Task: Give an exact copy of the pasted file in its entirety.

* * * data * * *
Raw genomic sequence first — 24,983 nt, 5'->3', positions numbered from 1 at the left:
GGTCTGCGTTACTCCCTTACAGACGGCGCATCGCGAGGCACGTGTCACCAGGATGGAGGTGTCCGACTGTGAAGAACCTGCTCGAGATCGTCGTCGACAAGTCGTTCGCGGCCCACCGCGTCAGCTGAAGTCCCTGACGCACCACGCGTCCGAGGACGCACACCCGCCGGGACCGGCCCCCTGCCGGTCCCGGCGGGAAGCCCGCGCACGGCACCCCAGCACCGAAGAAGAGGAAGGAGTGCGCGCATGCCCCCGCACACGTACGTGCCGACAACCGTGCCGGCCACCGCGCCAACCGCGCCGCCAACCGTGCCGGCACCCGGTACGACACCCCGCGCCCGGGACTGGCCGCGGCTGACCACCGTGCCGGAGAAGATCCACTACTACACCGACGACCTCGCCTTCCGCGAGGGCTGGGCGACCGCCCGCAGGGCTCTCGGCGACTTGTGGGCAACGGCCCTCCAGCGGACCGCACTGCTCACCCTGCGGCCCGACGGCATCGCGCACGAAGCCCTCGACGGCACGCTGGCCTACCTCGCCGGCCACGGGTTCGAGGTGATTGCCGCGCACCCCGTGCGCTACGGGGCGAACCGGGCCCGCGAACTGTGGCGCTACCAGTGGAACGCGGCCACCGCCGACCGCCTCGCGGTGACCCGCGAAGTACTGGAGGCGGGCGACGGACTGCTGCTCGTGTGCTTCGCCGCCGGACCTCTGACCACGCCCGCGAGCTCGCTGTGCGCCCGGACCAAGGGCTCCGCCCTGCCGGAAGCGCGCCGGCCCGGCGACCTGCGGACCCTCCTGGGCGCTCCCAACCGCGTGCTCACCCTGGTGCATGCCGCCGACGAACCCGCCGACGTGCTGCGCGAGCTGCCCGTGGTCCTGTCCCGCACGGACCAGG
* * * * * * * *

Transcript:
Raw genomic sequence first — 24,983 nt, 5'->3', positions numbered from 1 at the left:
GGTCTGCGTTACTCCCTTACAGACGGCGCATCGCGAGGCACGTGTCACCAGGATGGAGGTGTCCGACTGTGAAGAACCTGCTCGAGATCGTCGTCGACAAGTCGTTCGCGGCCCACCGCGTCAGCTGAAGTCCCTGACGCACCACGCGTCCGAGGACGCACACCCGCCGGGACCGGCCCCCTGCCGGTCCCGGCGGGAAGCCCGCGCACGGCACCCCAGCACCGAAGAAGAGGAAGGAGTGCGCGCATGCCCCCGCACACGTACGTGCCGACAACCGTGCCGGCCACCGCGCCAACCGCGCCGCCAACCGTGCCGGCACCCGGTACGACACCCCGCGCCCGGGACTGGCCGCGGCTGACCACCGTGCCGGAGAAGATCCACTACTACACCGACGACCTCGCCTTCCGCGAGGGCTGGGCGACCGCCCGCAGGGCTCTCGGCGACTTGTGGGCAACGGCCCTCCAGCGGACCGCACTGCTCACCCTGCGGCCCGACGGCATCGCGCACGAAGCCCTCGACGGCACGCTGGCCTACCTCGCCGGCCACGGGTTCGAGGTGATTGCCGCGCACCCCGTGCGCTACGGGGCGAACCGGGCCCGCGAACTGTGGCGCTACCAGTGGAACGCGGCCACCGCCGACCGCCTCGCGGTGACCCGCGAAGTACTGGAGGCGGGCGACGGACTGCTGCTCGTGTGCTTCGCCGCCGGACCTCTGACCACGCCCGCGAGCTCGCTGTGCGCCCGGACCAAGGGCTCCGCCCTGCCGGAAGCGCGCCGGCCCGGCGACCTGCGGACCCTCCTGGGCGCTCCCAACCGCGTGCTCACCCTGGTGCATGCCGCCGACGAACCCGCCGACGTGCTGCGCGAGCTGCCCGTGGTCCTGTCCCGCACGGACCAGG